Earth Science Student Ivy Glade Accepted to Ph.D. Program
Glade plans to pursue studies in atmospheric science
Congratulations to Ivy Glade on being accepted into Ph.D. program at Colorado State University! Current undergraduate student in the Earth Science program, Ivy accepted a full-ride offer to directly transition into a Ph.D. program in the Department of Atmospheric Science at CSU.
She came into Minnesota State University, Mankato undecided in her major. It was very important for her to find a major/career path that she was truly passionate about, and not just something as a means of income. In her first semester of college, she took an introductory course in geography that covered cultural and physical components of the discipline. Throughout the semester, she was able to complete a few independent assignments that were on topics of her choosing within the scope of course material.
She took a particular interest in the physical side of the class, especially that of climate and the weather. She realized there is a diverse field of careers in this discipline. Throughout her first year of college, she sought the advice of Dr. Don Friend and Dr. Phillip Larson in the Department of Geography. They both directed her towards Earth Science as an undergraduate major at Minnesota State Mankato that would help her to get a broad background in the field of natural sciences and recommended additional coursework and opportunities that would prepare her for graduate studies in the field of Atmospheric Science, which focuses on studying the weather and climate.
Throughout her undergraduate education, she has taken supplementary coursework in mathematics (minor), physics, and computer science to prepare her for coursework in graduate school. In the summer of 2019, she participated in the Northeast Partnership for Atmospheric and Related Sciences (NEPARS) Research Experience for Undergraduates (REU). This was a summer research program funded by the National Science Foundation (NSF) hosted at Hobart and William Smith Colleges in Geneva, NY. Throughout this experience, she conducted independent research in atmospheric science related to the impacts and occurrence of atmospheric rivers in the northeastern United States. Beyond this research experience, she was able to learn more about careers in the field of atmospheric science and network with current undergraduates, graduate students, faculty, and professionals in this field. Additionally, she was able to present her research and attend the American Meteorological Society Annual Meeting in Boston, MA in January 2020.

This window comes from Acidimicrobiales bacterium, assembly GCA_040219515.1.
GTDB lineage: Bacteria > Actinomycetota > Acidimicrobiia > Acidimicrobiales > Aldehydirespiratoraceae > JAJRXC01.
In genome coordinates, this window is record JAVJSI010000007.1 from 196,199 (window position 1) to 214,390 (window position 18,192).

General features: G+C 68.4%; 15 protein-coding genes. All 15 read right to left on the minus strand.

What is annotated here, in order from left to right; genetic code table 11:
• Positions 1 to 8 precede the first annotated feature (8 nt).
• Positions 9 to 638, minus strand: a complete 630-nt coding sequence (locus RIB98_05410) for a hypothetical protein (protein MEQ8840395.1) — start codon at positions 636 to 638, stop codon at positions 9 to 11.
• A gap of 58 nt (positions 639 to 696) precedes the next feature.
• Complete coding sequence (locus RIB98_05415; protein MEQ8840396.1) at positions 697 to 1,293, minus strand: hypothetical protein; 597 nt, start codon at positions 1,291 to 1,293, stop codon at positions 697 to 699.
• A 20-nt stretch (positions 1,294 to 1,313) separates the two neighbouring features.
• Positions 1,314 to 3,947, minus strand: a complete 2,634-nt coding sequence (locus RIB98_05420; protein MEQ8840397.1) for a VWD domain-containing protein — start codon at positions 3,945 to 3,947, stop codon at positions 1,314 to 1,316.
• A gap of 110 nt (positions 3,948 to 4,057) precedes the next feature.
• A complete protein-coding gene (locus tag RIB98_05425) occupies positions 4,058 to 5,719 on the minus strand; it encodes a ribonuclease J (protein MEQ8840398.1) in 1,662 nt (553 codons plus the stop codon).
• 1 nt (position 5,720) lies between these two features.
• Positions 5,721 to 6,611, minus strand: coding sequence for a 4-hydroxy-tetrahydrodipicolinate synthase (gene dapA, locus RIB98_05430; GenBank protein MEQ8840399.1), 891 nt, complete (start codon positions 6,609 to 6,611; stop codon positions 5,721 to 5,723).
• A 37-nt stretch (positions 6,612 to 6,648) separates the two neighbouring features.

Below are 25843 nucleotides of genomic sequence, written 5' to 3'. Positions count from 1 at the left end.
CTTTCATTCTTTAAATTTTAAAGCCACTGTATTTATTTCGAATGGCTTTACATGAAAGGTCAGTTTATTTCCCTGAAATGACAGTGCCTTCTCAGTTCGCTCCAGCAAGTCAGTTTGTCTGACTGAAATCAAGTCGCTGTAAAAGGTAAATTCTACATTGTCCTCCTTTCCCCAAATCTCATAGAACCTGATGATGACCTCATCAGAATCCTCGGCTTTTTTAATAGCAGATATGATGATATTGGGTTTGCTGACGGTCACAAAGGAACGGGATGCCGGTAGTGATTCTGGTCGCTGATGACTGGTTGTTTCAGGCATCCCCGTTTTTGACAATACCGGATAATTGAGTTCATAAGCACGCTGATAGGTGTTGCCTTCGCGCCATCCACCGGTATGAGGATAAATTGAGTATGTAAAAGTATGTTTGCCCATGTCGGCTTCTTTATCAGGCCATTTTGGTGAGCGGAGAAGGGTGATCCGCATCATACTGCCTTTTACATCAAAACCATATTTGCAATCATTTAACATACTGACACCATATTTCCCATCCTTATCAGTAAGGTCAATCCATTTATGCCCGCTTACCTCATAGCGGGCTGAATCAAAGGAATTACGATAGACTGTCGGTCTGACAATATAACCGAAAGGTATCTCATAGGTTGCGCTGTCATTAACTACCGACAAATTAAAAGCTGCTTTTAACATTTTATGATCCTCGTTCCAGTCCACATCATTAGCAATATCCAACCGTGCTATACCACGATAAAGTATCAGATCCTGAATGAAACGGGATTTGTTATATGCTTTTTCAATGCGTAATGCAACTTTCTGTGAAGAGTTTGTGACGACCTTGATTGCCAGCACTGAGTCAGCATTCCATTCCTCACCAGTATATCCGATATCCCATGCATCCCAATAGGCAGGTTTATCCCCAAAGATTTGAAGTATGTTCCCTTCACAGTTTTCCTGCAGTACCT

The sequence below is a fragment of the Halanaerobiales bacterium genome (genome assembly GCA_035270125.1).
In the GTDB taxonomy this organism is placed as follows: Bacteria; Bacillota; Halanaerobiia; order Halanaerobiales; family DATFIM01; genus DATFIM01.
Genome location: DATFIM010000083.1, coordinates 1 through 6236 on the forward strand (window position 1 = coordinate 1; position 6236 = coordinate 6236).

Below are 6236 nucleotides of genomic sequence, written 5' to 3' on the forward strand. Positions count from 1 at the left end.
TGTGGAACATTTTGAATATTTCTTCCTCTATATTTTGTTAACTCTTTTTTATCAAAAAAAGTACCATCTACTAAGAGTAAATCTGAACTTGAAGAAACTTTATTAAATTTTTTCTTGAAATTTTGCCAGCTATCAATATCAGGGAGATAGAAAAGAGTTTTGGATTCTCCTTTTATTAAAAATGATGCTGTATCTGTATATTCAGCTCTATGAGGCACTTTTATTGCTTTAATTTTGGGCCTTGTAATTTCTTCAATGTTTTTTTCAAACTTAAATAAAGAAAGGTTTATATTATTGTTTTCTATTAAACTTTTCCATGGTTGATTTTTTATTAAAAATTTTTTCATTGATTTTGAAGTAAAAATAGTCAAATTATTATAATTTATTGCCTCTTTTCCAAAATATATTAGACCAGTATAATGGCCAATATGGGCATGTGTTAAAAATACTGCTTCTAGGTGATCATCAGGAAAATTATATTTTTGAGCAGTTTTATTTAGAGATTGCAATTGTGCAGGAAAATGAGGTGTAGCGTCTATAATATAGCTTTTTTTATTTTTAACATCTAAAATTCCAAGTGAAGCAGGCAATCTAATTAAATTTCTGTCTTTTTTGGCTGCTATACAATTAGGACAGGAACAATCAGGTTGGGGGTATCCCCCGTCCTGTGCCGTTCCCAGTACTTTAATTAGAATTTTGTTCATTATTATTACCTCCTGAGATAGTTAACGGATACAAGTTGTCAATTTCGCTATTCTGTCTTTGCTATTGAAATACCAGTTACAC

After this experience, she knew that she wanted to pursue graduate school, and continued to look for research experiences for the remainder of her undergrad work that would help prepare her for this path. In the spring of 2020, she received the opportunity to travel to the Southern Patagonia Icefields (SPI) with her advisor, Dr. Larson and his colleague from the University of Minnesota to participate in a NSF-funded project studying the retreat of the glaciers in the SPI. Unfortunately, this was cancelled due to COVID-19. However, in the summer of 2020, she was able to write a paper summarizing the work that she and three other undergraduate students completed during her REU in summer 2019. This work will be published in a scientific journal in the near future.
Throughout her undergraduate career, Ivy focused on finding a path that would both support and fulfill her throughout her. With this focus in mind, she was able to be very intentional in the coursework she took and the opportunities that she explored. Doctoral studies have always been at the back of her mind given her passion for learning and finding answers to phenomena that she does not understand. However, it wasn't until she got hands-on research experience in atmospheric sciences via her REU experience, that she realized that a Ph.D. may truly be the right path.
Her goals for graduate school are to develop into an independent scientist, become an expert in the field, and determine her best career path. After graduate school, she hopes to contribute to the advancement of climate science in the scientific community and help to expand the society's knowledge and understanding of how intertwined the human and climate systems truly are.